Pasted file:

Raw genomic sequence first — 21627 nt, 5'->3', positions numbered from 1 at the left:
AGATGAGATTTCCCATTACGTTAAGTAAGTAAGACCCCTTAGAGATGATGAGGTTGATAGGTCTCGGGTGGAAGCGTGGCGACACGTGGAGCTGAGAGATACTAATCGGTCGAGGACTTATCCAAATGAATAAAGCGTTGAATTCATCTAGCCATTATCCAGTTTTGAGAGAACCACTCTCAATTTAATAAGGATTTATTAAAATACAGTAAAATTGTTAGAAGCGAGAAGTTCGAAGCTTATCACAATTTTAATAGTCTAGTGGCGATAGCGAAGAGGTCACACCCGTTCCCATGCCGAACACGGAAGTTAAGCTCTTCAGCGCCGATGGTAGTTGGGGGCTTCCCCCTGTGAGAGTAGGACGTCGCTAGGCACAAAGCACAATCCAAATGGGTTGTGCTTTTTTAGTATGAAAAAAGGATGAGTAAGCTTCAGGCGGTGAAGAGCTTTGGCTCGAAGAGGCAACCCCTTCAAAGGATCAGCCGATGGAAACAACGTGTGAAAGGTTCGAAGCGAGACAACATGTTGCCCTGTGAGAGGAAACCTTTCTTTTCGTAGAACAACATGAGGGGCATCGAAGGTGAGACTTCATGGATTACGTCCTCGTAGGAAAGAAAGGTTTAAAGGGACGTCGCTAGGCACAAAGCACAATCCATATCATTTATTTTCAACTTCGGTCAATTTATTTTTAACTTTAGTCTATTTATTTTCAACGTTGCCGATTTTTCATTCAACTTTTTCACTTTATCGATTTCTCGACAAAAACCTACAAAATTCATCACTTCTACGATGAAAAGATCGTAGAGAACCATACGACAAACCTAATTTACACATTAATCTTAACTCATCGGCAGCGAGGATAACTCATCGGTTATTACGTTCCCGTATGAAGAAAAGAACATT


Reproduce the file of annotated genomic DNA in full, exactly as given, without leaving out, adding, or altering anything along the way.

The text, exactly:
Raw genomic sequence first — 21627 nt, 5'->3', positions numbered from 1 at the left:
AGATGAGATTTCCCATTACGTTAAGTAAGTAAGACCCCTTAGAGATGATGAGGTTGATAGGTCTCGGGTGGAAGCGTGGCGACACGTGGAGCTGAGAGATACTAATCGGTCGAGGACTTATCCAAATGAATAAAGCGTTGAATTCATCTAGCCATTATCCAGTTTTGAGAGAACCACTCTCAATTTAATAAGGATTTATTAAAATACAGTAAAATTGTTAGAAGCGAGAAGTTCGAAGCTTATCACAATTTTAATAGTCTAGTGGCGATAGCGAAGAGGTCACACCCGTTCCCATGCCGAACACGGAAGTTAAGCTCTTCAGCGCCGATGGTAGTTGGGGGCTTCCCCCTGTGAGAGTAGGACGTCGCTAGGCACAAAGCACAATCCAAATGGGTTGTGCTTTTTTAGTATGAAAAAAGGATGAGTAAGCTTCAGGCGGTGAAGAGCTTTGGCTCGAAGAGGCAACCCCTTCAAAGGATCAGCCGATGGAAACAACGTGTGAAAGGTTCGAAGCGAGACAACATGTTGCCCTGTGAGAGGAAACCTTTCTTTTCGTAGAACAACATGAGGGGCATCGAAGGTGAGACTTCATGGATTACGTCCTCGTAGGAAAGAAAGGTTTAAAGGGACGTCGCTAGGCACAAAGCACAATCCATATCATTTATTTTCAACTTCGGTCAATTTATTTTTAACTTTAGTCTATTTATTTTCAACGTTGCCGATTTTTCATTCAACTTTTTCACTTTATCGATTTCTCGACAAAAACCTACAAAATTCATCACTTCTACGATGAAAAGATCGTAGAGAACCATACGACAAACCTAATTTACACATTAATCTTAACTCATCGGCAGCGAGGATAACTCATCGGTTATTACGTTCCCGTATGAAGAAAAGAACATT